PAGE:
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Are Wild Parrots Roosting in Your Backyard?

Join the annual World Parrot Count to help conserve the birds.

The parrots are back.

After months of not hearing the pesky birds, Eagle Rock writer Andrew Hindes was recently surprised to see them around his house.

“They have returned en masse in the past few weeks, although the frequency has tapered off in the last few days,” he said. “So far, I’ve noticed them circling and swarming—and making quite a racket—rather than roosting in trees on our property.”

Not far from where Hindes lives on Highland View Avenue, Eagle Rock resident Tim O’Brien reports a similar experience.

“For about the past three weeks, there has been a flock of about 20 parrots that makes two or three ‘passes’ over our house in the mornings between 7 a.m. and 10 a.m. and then again at dusk,” O’Brien said.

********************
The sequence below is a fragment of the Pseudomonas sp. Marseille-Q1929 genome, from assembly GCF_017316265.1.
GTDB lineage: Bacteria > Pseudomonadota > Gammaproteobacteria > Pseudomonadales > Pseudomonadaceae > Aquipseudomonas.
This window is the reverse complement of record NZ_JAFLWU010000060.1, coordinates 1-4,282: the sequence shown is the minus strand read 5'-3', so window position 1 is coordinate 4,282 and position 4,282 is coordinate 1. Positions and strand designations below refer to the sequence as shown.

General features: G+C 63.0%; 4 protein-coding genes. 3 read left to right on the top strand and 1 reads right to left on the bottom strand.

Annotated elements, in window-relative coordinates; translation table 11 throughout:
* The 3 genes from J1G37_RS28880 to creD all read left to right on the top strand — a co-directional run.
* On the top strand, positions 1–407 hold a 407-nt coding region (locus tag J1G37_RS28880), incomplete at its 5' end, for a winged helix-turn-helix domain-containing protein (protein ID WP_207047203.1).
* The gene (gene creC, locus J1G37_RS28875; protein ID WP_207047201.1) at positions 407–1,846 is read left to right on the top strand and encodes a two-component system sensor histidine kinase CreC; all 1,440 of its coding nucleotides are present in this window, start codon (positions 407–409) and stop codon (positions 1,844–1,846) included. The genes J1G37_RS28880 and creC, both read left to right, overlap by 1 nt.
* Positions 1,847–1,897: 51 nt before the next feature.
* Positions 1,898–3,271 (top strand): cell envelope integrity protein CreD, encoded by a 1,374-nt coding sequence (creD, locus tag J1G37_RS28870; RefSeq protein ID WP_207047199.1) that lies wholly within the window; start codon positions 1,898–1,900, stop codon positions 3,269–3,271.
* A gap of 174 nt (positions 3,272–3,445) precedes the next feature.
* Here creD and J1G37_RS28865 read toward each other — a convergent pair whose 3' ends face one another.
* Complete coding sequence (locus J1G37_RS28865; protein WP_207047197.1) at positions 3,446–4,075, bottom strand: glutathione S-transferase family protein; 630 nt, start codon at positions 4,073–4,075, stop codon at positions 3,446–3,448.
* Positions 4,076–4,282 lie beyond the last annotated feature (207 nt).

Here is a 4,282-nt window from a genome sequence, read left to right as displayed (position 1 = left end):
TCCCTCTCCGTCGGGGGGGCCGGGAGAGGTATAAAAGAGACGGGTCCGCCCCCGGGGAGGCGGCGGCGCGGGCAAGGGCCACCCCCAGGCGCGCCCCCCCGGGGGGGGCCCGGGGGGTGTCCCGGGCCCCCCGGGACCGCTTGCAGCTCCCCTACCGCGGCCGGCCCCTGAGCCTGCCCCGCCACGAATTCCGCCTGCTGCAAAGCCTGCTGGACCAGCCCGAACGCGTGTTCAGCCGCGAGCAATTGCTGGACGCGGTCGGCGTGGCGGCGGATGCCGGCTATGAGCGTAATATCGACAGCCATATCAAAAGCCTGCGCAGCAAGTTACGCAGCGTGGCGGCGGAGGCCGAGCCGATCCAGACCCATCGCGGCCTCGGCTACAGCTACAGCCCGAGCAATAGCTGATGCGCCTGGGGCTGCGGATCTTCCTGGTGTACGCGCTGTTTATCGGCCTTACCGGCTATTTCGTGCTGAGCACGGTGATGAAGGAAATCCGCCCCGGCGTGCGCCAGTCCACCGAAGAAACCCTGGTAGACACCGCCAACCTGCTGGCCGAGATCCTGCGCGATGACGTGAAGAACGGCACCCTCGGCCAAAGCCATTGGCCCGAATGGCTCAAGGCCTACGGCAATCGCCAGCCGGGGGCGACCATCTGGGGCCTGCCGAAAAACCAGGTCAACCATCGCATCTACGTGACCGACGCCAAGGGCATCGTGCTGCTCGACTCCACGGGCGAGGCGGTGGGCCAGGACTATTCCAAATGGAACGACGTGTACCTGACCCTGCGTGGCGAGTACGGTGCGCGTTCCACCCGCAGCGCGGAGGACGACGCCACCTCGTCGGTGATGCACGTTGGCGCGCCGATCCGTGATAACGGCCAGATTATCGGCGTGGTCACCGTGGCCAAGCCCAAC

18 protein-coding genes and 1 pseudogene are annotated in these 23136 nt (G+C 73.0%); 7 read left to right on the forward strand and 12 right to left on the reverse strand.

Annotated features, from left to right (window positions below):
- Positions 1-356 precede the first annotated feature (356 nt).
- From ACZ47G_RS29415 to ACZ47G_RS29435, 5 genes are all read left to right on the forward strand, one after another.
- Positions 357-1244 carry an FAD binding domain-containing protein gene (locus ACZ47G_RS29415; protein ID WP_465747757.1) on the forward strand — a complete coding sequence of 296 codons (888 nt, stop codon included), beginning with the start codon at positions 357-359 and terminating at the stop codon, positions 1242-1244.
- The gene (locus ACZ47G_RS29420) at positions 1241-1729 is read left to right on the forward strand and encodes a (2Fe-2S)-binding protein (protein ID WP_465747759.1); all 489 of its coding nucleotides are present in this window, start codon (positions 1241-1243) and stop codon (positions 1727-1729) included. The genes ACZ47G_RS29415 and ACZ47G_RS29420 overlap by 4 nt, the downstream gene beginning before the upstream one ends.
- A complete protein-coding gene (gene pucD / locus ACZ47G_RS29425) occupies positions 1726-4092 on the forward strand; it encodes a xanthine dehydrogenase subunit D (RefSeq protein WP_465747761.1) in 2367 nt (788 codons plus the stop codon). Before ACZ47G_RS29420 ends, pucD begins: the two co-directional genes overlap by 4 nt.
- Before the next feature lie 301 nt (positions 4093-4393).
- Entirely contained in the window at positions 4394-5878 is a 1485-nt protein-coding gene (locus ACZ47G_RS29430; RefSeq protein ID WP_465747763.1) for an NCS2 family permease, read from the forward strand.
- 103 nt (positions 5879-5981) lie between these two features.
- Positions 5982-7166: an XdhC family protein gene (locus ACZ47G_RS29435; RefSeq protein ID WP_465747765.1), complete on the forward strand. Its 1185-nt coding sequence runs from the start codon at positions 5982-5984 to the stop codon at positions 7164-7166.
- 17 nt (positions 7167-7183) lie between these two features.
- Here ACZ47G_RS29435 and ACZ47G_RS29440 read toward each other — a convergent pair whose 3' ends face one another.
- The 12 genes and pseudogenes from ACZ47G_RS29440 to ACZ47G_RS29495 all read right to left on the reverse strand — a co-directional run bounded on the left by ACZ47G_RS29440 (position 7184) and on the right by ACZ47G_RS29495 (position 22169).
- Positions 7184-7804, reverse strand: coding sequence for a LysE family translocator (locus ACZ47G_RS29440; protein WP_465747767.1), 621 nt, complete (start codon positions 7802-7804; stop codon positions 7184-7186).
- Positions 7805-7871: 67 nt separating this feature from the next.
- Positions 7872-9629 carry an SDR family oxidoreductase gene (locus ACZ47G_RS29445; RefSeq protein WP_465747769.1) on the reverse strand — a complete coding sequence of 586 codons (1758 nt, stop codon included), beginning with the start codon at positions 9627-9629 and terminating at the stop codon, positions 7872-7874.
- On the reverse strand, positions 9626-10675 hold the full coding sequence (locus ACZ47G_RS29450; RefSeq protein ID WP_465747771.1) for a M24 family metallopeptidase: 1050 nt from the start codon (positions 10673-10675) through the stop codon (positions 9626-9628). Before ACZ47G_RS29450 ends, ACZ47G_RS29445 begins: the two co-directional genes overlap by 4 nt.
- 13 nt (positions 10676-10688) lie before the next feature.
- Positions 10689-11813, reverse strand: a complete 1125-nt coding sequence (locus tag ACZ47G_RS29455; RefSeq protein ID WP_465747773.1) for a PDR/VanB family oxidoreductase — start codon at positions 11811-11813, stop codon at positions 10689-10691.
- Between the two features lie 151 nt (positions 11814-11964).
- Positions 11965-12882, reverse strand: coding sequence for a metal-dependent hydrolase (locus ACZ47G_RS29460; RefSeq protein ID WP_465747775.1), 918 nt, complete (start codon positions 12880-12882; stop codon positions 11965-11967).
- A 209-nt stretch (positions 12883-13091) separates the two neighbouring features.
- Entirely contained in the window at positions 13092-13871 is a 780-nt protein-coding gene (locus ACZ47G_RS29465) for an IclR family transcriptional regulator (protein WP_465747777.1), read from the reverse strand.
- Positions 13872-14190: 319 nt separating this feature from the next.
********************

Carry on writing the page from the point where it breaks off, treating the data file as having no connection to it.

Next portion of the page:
The birds, he added, engage in “a great deal of squawking and fly in formation, swooping this way and that, alight in a tree for a few minutes and then continue their noisy journey on to points unknown.”

As was the case almost exactly a year ago, parrots are roosting—or flocking together—in relatively large numbers once again in Eagle Rock.

“I saw them this morning for the first time,” wrote Julia Salazar, director of the , in a Wednesday email to Eagle Rock Patch. “Strange sight. They seem to have flown away.”

Winter Roosters